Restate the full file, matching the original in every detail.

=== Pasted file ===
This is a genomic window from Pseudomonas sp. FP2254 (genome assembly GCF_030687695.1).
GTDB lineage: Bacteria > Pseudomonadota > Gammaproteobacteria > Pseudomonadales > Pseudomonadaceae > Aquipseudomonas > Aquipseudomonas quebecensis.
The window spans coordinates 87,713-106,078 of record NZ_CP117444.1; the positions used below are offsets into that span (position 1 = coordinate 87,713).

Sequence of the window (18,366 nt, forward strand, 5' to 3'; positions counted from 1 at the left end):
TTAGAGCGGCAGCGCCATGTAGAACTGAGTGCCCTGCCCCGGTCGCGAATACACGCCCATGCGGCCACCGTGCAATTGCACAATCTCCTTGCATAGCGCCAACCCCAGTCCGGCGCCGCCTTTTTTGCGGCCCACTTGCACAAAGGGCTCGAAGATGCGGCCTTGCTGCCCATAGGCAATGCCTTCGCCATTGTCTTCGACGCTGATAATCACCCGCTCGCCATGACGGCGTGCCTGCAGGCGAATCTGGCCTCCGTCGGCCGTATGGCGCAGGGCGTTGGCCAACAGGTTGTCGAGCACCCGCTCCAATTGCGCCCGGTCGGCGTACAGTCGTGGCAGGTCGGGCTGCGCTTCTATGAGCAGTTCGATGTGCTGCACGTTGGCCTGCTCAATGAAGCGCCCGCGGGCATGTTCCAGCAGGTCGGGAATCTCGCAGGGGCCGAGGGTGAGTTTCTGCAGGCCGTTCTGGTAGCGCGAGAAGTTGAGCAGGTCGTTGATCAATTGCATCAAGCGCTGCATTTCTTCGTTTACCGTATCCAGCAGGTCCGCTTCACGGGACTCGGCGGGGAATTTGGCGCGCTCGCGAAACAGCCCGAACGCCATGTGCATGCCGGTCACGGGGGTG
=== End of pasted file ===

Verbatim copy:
This is a genomic window from Pseudomonas sp. FP2254 (genome assembly GCF_030687695.1).
GTDB lineage: Bacteria > Pseudomonadota > Gammaproteobacteria > Pseudomonadales > Pseudomonadaceae > Aquipseudomonas > Aquipseudomonas quebecensis.
The window spans coordinates 87,713-106,078 of record NZ_CP117444.1; the positions used below are offsets into that span (position 1 = coordinate 87,713).

Sequence of the window (18,366 nt, forward strand, 5' to 3'; positions counted from 1 at the left end):
TTAGAGCGGCAGCGCCATGTAGAACTGAGTGCCCTGCCCCGGTCGCGAATACACGCCCATGCGGCCACCGTGCAATTGCACAATCTCCTTGCATAGCGCCAACCCCAGTCCGGCGCCGCCTTTTTTGCGGCCCACTTGCACAAAGGGCTCGAAGATGCGGCCTTGCTGCCCATAGGCAATGCCTTCGCCATTGTCTTCGACGCTGATAATCACCCGCTCGCCATGACGGCGTGCCTGCAGGCGAATCTGGCCTCCGTCGGCCGTATGGCGCAGGGCGTTGGCCAACAGGTTGTCGAGCACCCGCTCCAATTGCGCCCGGTCGGCGTACAGTCGTGGCAGGTCGGGCTGCGCTTCTATGAGCAGTTCGATGTGCTGCACGTTGGCCTGCTCAATGAAGCGCCCGCGGGCATGTTCCAGCAGGTCGGGAATCTCGCAGGGGCCGAGGGTGAGTTTCTGCAGGCCGTTCTGGTAGCGCGAGAAGTTGAGCAGGTCGTTGATCAATTGCATCAAGCGCTGCATTTCTTCGTTTACCGTATCCAGCAGGTCCGCTTCACGGGACTCGGCGGGGAATTTGGCGCGCTCGCGAAACAGCCCGAACGCCATGTGCATGCCGGTCACGGGGGTG